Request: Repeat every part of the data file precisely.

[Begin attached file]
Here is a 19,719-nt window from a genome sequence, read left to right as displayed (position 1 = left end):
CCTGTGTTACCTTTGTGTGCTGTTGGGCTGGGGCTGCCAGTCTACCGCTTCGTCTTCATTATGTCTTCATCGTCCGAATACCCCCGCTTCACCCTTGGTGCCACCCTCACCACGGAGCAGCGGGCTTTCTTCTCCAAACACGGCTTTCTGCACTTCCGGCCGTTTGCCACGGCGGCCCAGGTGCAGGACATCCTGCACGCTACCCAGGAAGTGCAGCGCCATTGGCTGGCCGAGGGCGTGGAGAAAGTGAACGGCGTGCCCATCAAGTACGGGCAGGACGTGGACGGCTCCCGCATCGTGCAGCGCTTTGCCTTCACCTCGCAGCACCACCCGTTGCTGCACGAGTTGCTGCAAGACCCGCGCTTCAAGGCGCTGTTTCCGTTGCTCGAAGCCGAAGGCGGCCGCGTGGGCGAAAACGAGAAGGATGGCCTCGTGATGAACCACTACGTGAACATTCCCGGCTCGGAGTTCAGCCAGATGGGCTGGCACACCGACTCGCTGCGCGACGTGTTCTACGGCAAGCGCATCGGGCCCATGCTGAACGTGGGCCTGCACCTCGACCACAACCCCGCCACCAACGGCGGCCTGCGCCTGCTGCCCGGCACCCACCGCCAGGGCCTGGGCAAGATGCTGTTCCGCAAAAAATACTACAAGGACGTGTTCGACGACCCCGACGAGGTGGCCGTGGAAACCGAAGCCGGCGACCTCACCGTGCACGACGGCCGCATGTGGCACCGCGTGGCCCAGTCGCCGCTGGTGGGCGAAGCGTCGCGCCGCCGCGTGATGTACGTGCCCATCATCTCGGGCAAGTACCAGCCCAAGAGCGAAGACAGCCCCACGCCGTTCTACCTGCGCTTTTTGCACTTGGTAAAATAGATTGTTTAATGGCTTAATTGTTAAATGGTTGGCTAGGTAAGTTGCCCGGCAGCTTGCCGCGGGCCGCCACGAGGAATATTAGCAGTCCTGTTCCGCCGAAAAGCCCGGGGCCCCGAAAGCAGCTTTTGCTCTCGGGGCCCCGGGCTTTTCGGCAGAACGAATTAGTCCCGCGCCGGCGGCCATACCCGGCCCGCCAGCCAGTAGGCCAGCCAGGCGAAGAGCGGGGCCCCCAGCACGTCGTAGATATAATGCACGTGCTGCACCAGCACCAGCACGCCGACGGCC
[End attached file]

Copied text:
Here is a 19,719-nt window from a genome sequence, read left to right as displayed (position 1 = left end):
CCTGTGTTACCTTTGTGTGCTGTTGGGCTGGGGCTGCCAGTCTACCGCTTCGTCTTCATTATGTCTTCATCGTCCGAATACCCCCGCTTCACCCTTGGTGCCACCCTCACCACGGAGCAGCGGGCTTTCTTCTCCAAACACGGCTTTCTGCACTTCCGGCCGTTTGCCACGGCGGCCCAGGTGCAGGACATCCTGCACGCTACCCAGGAAGTGCAGCGCCATTGGCTGGCCGAGGGCGTGGAGAAAGTGAACGGCGTGCCCATCAAGTACGGGCAGGACGTGGACGGCTCCCGCATCGTGCAGCGCTTTGCCTTCACCTCGCAGCACCACCCGTTGCTGCACGAGTTGCTGCAAGACCCGCGCTTCAAGGCGCTGTTTCCGTTGCTCGAAGCCGAAGGCGGCCGCGTGGGCGAAAACGAGAAGGATGGCCTCGTGATGAACCACTACGTGAACATTCCCGGCTCGGAGTTCAGCCAGATGGGCTGGCACACCGACTCGCTGCGCGACGTGTTCTACGGCAAGCGCATCGGGCCCATGCTGAACGTGGGCCTGCACCTCGACCACAACCCCGCCACCAACGGCGGCCTGCGCCTGCTGCCCGGCACCCACCGCCAGGGCCTGGGCAAGATGCTGTTCCGCAAAAAATACTACAAGGACGTGTTCGACGACCCCGACGAGGTGGCCGTGGAAACCGAAGCCGGCGACCTCACCGTGCACGACGGCCGCATGTGGCACCGCGTGGCCCAGTCGCCGCTGGTGGGCGAAGCGTCGCGCCGCCGCGTGATGTACGTGCCCATCATCTCGGGCAAGTACCAGCCCAAGAGCGAAGACAGCCCCACGCCGTTCTACCTGCGCTTTTTGCACTTGGTAAAATAGATTGTTTAATGGCTTAATTGTTAAATGGTTGGCTAGGTAAGTTGCCCGGCAGCTTGCCGCGGGCCGCCACGAGGAATATTAGCAGTCCTGTTCCGCCGAAAAGCCCGGGGCCCCGAAAGCAGCTTTTGCTCTCGGGGCCCCGGGCTTTTCGGCAGAACGAATTAGTCCCGCGCCGGCGGCCATACCCGGCCCGCCAGCCAGTAGGCCAGCCAGGCGAAGAGCGGGGCCCCCAGCACGTCGTAGATATAATGCACGTGCTGCACCAGCACCAGCACGCCGACGGCC